5 Habits Key To Maintaining A Healthy Weight

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Maintaining a healthy weight can be difficult. Eating a balanced, nutritional meal falls by the wayside with fast-food restaurants everywhere, hectic schedules, and family obligations.

Worryingly, as of 2019, the World Health Organization reported the following findings:

  • 37% of Americans suffer from cardiovascular disease.
  • 34% of adults in the United States have hypertension, a significant risk factor for stroke and heart disease.
  • 36% of Americans have prehypertension or higher blood pressure than average.

So, how does one get back on track? Start at the beginning. You can easily maintain a healthy weight by engaging in the following activities:

Minimize using electronic devices

Almost everyone owns a cell phone or a computer in today’s society. We frequently check our phones while eating with our hectic schedules, justifying our behavior by doing two things simultaneously. However, we are wreaking havoc on our health.

According to a recent article on tasteofhome.com, “Consuming food while watching an electronic device, such as a television, can result in either overeating or undereating. The program can cause the brain to become distracted, and you may lose track of your calorie intake.”

Rather than that, use your mealtime as a physical and mental break. Allow your mind to process all of the information it has accumulated. Before returning to work, find a park bench where you can breathe in the fresh air and digest your meal properly.

Begin in the morning

Breakfast is one of the most frequently skipped meals by many adults. As life has gotten faster and faster each day, eating is commonly skipped to get through the day. Nonetheless, we are taught to always eat breakfast before going to school. While coffee is excellent, we require more.

If you are the type to jump up and run, keep a loaf of bread or bagels beside your toaster with some soft butter or sugar-free jam. While you’re putting on your shoes, toast your bread and add your toppings before heading out. Make breakfast burritos if you’re looking for something more substantial. Include vegetables and eggs to boost your protein intake.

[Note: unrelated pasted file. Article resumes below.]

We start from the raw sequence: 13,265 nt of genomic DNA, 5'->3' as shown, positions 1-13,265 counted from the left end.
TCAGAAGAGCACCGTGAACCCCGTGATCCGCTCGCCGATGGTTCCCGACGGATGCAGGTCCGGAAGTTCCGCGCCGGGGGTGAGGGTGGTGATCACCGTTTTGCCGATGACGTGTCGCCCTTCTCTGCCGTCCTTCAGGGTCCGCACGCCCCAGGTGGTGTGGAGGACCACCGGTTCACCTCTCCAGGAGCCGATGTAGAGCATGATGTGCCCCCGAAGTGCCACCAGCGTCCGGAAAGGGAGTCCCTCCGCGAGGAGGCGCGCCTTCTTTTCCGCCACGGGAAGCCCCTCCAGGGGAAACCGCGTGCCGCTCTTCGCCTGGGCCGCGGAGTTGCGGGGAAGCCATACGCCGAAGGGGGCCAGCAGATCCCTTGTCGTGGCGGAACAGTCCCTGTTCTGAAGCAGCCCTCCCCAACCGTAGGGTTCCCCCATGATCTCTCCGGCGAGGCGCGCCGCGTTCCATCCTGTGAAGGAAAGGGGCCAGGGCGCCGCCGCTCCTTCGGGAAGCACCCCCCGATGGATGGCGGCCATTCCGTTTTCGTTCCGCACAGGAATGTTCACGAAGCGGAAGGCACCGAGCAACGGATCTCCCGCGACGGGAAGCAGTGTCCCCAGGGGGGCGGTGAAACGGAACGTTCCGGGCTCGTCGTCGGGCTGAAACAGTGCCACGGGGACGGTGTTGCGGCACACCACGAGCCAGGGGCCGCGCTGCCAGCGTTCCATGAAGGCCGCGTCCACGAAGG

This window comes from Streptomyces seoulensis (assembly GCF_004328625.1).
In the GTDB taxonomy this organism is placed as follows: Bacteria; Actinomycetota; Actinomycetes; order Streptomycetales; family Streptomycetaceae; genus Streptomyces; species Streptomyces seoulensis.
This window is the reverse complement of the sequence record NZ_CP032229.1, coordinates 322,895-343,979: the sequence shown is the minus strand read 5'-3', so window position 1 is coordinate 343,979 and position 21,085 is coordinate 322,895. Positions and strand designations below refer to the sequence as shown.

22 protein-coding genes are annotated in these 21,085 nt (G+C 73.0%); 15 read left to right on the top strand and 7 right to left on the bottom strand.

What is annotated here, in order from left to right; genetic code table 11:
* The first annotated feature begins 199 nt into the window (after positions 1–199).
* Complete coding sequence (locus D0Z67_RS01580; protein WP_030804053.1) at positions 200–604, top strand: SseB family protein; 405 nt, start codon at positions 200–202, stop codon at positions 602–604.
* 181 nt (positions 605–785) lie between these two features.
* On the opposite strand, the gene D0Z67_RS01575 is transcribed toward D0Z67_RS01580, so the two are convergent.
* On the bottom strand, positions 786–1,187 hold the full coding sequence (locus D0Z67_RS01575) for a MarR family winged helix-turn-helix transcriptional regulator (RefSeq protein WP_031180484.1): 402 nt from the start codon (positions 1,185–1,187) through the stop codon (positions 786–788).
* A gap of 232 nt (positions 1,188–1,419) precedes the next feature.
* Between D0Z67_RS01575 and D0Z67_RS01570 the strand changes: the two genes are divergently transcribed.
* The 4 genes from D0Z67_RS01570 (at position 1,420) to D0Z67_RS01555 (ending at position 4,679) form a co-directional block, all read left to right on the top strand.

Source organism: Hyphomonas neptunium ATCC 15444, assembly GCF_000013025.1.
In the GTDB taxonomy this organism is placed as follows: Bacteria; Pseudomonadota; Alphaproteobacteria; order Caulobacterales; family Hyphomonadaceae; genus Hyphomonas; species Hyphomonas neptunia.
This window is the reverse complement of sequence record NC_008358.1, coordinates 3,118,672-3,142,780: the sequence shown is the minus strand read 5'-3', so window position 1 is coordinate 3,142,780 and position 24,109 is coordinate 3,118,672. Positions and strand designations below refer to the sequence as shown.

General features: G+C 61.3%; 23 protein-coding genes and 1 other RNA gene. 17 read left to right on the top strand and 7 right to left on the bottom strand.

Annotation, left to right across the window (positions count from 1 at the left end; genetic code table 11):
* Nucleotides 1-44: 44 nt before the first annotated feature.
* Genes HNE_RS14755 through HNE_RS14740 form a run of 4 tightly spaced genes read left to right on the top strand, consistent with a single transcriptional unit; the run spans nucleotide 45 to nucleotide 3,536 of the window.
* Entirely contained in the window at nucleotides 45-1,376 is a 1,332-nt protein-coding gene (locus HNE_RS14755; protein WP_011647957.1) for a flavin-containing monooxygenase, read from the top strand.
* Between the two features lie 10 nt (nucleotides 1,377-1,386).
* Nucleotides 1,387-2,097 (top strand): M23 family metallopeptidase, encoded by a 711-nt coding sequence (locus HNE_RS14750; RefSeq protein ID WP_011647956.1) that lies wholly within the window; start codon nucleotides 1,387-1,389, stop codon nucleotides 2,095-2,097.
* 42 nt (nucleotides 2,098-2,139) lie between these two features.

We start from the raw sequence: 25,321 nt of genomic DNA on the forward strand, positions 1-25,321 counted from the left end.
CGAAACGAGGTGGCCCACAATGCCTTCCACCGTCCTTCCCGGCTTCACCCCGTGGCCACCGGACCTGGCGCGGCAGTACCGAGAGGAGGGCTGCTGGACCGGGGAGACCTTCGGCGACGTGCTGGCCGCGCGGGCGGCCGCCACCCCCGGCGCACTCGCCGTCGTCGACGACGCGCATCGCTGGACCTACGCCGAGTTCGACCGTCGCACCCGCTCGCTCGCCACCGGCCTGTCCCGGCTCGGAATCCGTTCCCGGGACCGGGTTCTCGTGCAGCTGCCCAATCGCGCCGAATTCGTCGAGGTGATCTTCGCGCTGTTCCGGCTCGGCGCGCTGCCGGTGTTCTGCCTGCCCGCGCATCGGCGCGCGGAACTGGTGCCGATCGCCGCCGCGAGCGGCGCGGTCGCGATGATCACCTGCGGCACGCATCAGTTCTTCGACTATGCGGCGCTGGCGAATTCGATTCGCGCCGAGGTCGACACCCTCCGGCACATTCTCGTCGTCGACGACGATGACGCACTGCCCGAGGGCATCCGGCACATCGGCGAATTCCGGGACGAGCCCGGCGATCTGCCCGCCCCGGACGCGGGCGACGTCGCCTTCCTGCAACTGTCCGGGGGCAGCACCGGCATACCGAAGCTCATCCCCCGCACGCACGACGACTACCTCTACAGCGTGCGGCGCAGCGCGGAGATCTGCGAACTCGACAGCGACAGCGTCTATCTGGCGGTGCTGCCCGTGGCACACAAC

Additionally, it is an excellent activity to do with children. Establish an assembly line and produce enough food for a week. Now the children can proudly inform their friends that they have prepared their own breakfast. It’s a win-win situation.

Avoid reverting to old habits.

When we have the opportunity to unwind and sleep in, old habits tend to creep back in. That is the optimal time to examine your diet. Make the most of this time by experimenting with new healthy recipes and incorporating them into your weekly meals. Additionally, this is an excellent time to pack snacks for on-the-go consumption.

A few times a week, treat yourself to a well-balanced meal. Salmon and asparagus are excellent grilling options. Consider using your crockpot for indoor meals. A hearty stew packed with vegetables is a welcome meal at any time of year.

Use smaller plates

When plating your food, put it on a salad plate instead of a dinner plate.

It tricks the brain into believing there is more food on the smaller plate, leading you to think you are full after eating. That is referred to as the Delboeuf illusion. It is a myth that our brains communicate our hunger levels. When the same amount of food is presented on large and small plates, the consumer will invariably opt for the smaller plate, believing they will receive more food.

When you’re at home for a healthy dinner, use the smaller plate for the main course and the larger plate for salad or vegetables. When dining out, request a complimentary side plate with your meal. If you become hungry later, you will have leftovers.

Pursue the rainbow

This strategy works well with salads and snacks. According to the Centers for Disease Control and Prevention, federal guidelines recommend that adults consume at least 1.5 to 2 cups of fruit and 2 to 3 cups of vegetables per day.

Add some red peppers and mushrooms to your next salad for added protein. Whip up a fruit bar when you’re in the mood for something sweet. Combine Greek yogurt with fresh sliced strawberries, blueberries, and bananas. Add some low-fat granola for added crunch. Each week, try something new and reintroduce yourself to fruits and vegetables.

In Conclusion

When changing your diet, it’s critical to listen to your body. The goal is to alter your eating habits and perspective on food. Soon, you’ll appreciate the concept of cooking good food and eating healthier. French author Francois de La Rochefoucauld says, “eating is a necessity, but eating intelligently is an art.” 

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